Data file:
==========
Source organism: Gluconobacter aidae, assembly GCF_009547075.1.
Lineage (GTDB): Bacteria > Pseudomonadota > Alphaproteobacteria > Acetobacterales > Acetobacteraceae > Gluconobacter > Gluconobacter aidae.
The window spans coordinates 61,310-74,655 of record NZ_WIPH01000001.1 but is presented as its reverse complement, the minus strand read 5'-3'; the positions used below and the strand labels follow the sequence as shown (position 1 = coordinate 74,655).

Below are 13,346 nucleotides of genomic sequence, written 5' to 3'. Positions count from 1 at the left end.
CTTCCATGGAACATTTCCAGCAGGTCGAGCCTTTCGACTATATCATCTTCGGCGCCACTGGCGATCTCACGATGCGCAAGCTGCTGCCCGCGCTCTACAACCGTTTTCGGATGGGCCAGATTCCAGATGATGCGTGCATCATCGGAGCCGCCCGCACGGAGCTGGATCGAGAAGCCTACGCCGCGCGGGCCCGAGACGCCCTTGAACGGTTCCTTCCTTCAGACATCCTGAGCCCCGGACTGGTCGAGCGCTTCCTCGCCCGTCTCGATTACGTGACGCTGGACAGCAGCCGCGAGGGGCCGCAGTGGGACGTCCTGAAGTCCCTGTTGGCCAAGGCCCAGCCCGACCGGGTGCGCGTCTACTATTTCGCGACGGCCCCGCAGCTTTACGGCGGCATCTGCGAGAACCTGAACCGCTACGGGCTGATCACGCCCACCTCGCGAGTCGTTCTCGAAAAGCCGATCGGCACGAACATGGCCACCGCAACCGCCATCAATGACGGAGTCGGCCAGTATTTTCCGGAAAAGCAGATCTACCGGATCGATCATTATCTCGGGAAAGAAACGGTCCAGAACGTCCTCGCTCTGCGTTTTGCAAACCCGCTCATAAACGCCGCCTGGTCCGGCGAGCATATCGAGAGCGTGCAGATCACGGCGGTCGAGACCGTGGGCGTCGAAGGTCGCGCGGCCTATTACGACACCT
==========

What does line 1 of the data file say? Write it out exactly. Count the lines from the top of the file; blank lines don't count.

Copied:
Source organism: Gluconobacter aidae, assembly GCF_009547075.1.